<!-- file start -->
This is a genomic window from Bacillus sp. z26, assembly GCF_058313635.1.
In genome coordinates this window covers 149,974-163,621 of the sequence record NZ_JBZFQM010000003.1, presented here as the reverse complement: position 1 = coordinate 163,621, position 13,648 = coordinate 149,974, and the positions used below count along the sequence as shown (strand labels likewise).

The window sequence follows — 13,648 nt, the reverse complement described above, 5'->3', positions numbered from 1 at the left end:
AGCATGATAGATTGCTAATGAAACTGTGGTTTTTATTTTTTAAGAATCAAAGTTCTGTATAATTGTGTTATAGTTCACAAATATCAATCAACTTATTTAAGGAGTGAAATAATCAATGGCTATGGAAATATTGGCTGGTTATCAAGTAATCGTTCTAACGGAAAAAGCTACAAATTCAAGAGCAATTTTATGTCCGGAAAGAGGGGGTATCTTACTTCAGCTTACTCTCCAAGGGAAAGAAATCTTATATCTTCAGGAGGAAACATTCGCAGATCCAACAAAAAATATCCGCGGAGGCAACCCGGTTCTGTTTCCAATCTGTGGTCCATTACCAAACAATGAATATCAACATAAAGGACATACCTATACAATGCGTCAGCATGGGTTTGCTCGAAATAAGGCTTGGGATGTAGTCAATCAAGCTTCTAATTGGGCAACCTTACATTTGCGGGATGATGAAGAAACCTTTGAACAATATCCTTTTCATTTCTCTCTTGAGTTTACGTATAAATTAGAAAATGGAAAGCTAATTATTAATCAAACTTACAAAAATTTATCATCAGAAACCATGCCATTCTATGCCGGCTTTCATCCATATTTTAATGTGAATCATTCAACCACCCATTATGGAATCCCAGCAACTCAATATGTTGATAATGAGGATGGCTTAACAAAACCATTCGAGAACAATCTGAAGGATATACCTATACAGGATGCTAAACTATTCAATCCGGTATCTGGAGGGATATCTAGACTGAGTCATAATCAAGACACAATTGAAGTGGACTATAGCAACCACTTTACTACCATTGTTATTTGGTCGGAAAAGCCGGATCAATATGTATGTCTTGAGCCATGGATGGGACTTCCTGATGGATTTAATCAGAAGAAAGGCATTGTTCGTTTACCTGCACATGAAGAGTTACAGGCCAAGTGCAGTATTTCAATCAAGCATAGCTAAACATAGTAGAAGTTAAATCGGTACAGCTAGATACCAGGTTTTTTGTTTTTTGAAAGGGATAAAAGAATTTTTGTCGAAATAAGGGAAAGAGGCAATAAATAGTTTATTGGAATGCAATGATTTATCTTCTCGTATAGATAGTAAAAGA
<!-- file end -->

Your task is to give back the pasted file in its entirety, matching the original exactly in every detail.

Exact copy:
This is a genomic window from Bacillus sp. z26, assembly GCF_058313635.1.
In genome coordinates this window covers 149,974-163,621 of the sequence record NZ_JBZFQM010000003.1, presented here as the reverse complement: position 1 = coordinate 163,621, position 13,648 = coordinate 149,974, and the positions used below count along the sequence as shown (strand labels likewise).

The window sequence follows — 13,648 nt, the reverse complement described above, 5'->3', positions numbered from 1 at the left end:
AGCATGATAGATTGCTAATGAAACTGTGGTTTTTATTTTTTAAGAATCAAAGTTCTGTATAATTGTGTTATAGTTCACAAATATCAATCAACTTATTTAAGGAGTGAAATAATCAATGGCTATGGAAATATTGGCTGGTTATCAAGTAATCGTTCTAACGGAAAAAGCTACAAATTCAAGAGCAATTTTATGTCCGGAAAGAGGGGGTATCTTACTTCAGCTTACTCTCCAAGGGAAAGAAATCTTATATCTTCAGGAGGAAACATTCGCAGATCCAACAAAAAATATCCGCGGAGGCAACCCGGTTCTGTTTCCAATCTGTGGTCCATTACCAAACAATGAATATCAACATAAAGGACATACCTATACAATGCGTCAGCATGGGTTTGCTCGAAATAAGGCTTGGGATGTAGTCAATCAAGCTTCTAATTGGGCAACCTTACATTTGCGGGATGATGAAGAAACCTTTGAACAATATCCTTTTCATTTCTCTCTTGAGTTTACGTATAAATTAGAAAATGGAAAGCTAATTATTAATCAAACTTACAAAAATTTATCATCAGAAACCATGCCATTCTATGCCGGCTTTCATCCATATTTTAATGTGAATCATTCAACCACCCATTATGGAATCCCAGCAACTCAATATGTTGATAATGAGGATGGCTTAACAAAACCATTCGAGAACAATCTGAAGGATATACCTATACAGGATGCTAAACTATTCAATCCGGTATCTGGAGGGATATCTAGACTGAGTCATAATCAAGACACAATTGAAGTGGACTATAGCAACCACTTTACTACCATTGTTATTTGGTCGGAAAAGCCGGATCAATATGTATGTCTTGAGCCATGGATGGGACTTCCTGATGGATTTAATCAGAAGAAAGGCATTGTTCGTTTACCTGCACATGAAGAGTTACAGGCCAAGTGCAGTATTTCAATCAAGCATAGCTAAACATAGTAGAAGTTAAATCGGTACAGCTAGATACCAGGTTTTTTGTTTTTTGAAAGGGATAAAAGAATTTTTGTCGAAATAAGGGAAAGAGGCAATAAATAGTTTATTGGAATGCAATGATTTATCTTCTCGTATAGATAGTAAAAGA